Bottled water sold by Whole Foods has high levels of arsenic, tests show
Bottled water manufactured by Whole Foods and sold in its U.S. stores contains potentially harmful levels of arsenic — at least three times that of every other brand tested and just shy of the federal cap, according to Consumer Reports.
Tests of the Starkey Spring Water label showed arsenic levels ranging from 9.49 to 9.5 parts per billion, the nonprofit consumer advocacy group said. The federal threshold is 10 parts per billion, Consumer Reports said, and of the 45 brands tested from February to May, Starkey was the only brand with arsenic levels that exceeded 3 parts per billion.
In an emailed statement, Whole Foods said the company’s “highest priority is to provide customers with safe, high-quality and refreshing spring water.”
“Beyond the required annual testing by [a U.S. Food and Drug Administration] certified lab, we have an accredited third-party lab test every production run of water before it is sold,” the statement said. “These products meet all FDA requirements and are fully compliant with FDA standards for heavy metals.”
Starkey Spring Water is also carried by Amazon, though it was listed as “currently unavailable” on the e-commerce site on Wednesday morning. (Whole Foods is a unit of Amazon, whose chief executive Jeff Bezos also owns The Washington Post.) It's still being sold in Whole Foods stores and on its website for $1.99 for a one-pint bottle. According to its product label, Starkey Spring Water originates from the Starkey Hot Springs in Idaho and is “deep down good. 11,000 years old.”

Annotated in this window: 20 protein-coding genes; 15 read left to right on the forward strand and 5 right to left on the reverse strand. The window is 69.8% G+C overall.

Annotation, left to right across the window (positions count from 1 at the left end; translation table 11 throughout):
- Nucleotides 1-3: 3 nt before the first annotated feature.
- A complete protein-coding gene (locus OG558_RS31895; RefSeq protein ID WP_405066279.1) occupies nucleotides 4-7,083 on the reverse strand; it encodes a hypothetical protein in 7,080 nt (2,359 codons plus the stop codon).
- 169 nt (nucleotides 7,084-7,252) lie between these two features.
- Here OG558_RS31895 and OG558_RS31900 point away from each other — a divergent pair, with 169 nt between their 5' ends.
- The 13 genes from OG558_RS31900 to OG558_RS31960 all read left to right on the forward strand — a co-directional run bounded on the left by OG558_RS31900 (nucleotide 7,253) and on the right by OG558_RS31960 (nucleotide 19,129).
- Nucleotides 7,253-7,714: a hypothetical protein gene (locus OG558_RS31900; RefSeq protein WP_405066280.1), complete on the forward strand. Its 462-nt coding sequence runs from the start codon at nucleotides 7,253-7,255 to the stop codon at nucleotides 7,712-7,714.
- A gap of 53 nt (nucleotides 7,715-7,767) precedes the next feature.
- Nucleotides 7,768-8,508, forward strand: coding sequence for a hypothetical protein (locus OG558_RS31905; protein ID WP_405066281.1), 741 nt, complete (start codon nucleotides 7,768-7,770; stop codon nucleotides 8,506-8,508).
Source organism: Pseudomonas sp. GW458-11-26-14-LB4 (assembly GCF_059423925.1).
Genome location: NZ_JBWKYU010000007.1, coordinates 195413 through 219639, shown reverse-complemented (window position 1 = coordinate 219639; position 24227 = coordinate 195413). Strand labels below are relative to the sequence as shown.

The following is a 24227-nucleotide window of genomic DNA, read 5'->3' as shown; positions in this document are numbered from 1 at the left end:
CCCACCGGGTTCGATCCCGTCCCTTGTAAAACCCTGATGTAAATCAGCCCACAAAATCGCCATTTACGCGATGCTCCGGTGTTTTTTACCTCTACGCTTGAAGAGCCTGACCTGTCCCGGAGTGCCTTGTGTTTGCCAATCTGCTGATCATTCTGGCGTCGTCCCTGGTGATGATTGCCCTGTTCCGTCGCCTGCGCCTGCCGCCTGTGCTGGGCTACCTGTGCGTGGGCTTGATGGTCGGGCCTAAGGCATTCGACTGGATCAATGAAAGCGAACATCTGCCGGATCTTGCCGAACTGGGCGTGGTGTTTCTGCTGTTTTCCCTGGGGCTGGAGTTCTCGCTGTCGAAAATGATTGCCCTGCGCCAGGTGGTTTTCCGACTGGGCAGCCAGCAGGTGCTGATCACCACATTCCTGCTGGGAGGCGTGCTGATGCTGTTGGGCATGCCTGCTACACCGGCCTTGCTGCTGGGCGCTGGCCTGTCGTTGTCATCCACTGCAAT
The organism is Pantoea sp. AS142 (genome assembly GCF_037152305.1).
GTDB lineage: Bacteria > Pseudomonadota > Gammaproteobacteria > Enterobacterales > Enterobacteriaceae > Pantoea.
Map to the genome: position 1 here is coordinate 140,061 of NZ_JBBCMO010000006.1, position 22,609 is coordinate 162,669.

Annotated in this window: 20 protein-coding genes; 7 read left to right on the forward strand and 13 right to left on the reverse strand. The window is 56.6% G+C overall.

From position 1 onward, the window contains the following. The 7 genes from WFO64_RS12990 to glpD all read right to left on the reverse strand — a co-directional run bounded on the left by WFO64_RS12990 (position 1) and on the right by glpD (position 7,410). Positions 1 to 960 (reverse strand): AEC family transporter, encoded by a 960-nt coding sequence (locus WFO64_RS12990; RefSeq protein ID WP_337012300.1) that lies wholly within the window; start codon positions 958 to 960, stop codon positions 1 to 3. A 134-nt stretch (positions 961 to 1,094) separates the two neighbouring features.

Whole Foods introduced Starkey Spring Water in 2015. The next year, according to Consumer Reports, the retailer recalled more than 2,000 cases of water after tests showed arsenic levels that approached or exceeded the federal limit of 10 parts per billion. In 2019, Consumer Reports tests showed that Starkey Spring water contained levels approaching or exceeding the federal limit of 10 parts per billion.
James Dickerson, Consumer Reports' chief scientific officer, said drinking one bottle probably won't harm people. But he cautioned that the risk grows with regular use.
“Regular consumption of even small amounts of the heavy metal over extended periods increases the risk of cardiovascular disease, certain cancers, and lower IQ scores in children, and poses other health issues as well,” Dickerson said in a news release.